Today is International Women’s Day. Following my train of thought from yesterday, a reader has reminded me that no matter what else you might say, at least women now have more choices than our great-grandmothers did.
So I am reading the book New Zealand Women Artists by Anne Kirker. There are common themes here, one being the dilemma of the question of balance between life and art. Of course some led very solitary lives, but for all there were significant battles and choices made.
The issues of work life balance extend to women at home in unpaid work – because it IS work. Fitting in a creative life is part of that balance, especially difficult when it is not considered a ‘career’. Deborah from “In a Strange Land” has been exploring some of these issues. Her latest post (an excerpt from Andrea Dworkin) also highlights the trade-offs some women make.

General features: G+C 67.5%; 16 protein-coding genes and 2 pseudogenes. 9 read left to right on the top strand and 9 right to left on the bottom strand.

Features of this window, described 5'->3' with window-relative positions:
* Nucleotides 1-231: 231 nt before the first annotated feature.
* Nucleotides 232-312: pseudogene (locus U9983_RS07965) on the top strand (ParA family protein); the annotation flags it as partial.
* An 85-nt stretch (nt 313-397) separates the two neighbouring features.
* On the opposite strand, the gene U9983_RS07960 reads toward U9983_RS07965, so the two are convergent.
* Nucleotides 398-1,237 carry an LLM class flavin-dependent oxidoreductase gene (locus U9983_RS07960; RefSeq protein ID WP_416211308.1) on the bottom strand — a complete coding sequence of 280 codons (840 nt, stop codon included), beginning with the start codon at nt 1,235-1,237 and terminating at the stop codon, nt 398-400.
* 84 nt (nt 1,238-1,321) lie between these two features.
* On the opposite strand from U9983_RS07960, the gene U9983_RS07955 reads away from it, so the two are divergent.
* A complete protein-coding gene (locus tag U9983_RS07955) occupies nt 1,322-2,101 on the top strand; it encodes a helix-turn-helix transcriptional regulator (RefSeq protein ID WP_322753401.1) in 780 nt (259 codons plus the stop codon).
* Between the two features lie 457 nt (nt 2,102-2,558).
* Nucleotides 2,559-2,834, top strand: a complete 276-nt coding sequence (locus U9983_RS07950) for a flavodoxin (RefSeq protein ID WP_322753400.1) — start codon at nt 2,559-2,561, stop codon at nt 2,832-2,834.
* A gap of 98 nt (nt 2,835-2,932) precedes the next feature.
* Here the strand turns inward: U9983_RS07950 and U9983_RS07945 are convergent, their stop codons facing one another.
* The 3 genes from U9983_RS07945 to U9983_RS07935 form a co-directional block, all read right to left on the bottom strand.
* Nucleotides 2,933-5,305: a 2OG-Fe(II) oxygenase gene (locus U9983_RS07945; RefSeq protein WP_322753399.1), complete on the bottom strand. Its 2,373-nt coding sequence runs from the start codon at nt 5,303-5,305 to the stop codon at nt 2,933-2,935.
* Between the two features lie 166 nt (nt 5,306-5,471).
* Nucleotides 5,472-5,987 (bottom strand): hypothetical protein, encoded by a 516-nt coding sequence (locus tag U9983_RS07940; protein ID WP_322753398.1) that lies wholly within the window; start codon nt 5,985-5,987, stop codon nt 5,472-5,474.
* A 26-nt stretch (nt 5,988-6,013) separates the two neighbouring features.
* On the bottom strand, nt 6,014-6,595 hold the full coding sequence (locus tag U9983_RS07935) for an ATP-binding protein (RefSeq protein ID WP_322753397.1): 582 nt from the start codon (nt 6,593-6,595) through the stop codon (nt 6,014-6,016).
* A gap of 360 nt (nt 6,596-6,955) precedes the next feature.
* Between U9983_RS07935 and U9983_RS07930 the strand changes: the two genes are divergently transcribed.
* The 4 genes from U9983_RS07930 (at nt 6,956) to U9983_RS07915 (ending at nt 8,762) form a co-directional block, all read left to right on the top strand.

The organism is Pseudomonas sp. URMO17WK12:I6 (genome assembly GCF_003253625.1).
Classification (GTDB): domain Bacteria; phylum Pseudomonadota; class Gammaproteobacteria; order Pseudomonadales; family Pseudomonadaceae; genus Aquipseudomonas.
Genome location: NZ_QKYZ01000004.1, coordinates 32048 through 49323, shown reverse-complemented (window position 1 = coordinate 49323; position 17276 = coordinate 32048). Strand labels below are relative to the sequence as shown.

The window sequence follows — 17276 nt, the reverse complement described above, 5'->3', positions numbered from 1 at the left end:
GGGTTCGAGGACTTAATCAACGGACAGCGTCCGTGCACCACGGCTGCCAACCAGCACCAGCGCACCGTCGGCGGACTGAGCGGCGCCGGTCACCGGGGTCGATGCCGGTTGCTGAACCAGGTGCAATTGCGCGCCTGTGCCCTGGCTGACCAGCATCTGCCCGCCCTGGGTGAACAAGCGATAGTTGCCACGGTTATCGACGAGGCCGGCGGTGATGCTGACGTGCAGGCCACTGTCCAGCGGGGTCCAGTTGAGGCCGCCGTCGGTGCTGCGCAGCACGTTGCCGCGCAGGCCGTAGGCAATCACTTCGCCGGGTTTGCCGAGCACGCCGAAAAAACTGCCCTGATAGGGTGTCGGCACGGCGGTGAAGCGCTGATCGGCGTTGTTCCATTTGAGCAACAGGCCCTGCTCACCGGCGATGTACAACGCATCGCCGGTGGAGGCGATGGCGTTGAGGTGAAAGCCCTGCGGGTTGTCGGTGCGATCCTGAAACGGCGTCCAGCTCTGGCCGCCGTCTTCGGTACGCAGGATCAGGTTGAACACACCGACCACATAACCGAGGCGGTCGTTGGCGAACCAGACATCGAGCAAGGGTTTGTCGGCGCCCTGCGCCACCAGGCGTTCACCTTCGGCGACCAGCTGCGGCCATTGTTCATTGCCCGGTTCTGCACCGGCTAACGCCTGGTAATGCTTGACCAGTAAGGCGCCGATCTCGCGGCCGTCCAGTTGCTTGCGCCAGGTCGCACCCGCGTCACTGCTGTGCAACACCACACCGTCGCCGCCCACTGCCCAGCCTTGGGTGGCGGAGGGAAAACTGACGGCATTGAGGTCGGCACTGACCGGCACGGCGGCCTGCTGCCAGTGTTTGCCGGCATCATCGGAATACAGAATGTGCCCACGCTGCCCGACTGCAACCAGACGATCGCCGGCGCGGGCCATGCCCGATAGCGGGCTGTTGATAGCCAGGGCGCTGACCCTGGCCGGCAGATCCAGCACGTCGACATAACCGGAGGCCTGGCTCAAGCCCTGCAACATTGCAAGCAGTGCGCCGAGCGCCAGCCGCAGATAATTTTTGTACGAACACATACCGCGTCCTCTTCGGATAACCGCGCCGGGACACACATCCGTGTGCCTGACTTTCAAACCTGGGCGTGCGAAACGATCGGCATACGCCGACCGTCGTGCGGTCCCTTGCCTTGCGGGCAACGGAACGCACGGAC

I am currently reading Ruth Park’s autobiographies (a kitchen table writer) and while as women we should be celebrating today just how far we have come, maybe things haven’t changed so much in the area of some women’s domestic lives.
Park writes about Eve Langley (whose novels explored the conflict between being an artist and being a woman) “the miseries of her life…the fearful dilemma of the creative woman torn between the needs of husband and children, and her own devouring inner fire…’What happened to her?’ I asked my mother. ‘She got married,’ she said succinctly.”
Ruth Park (1999-2000) Kilmeny Niland (the subject’s daughter)
You know what I like about this portrait? The open doors.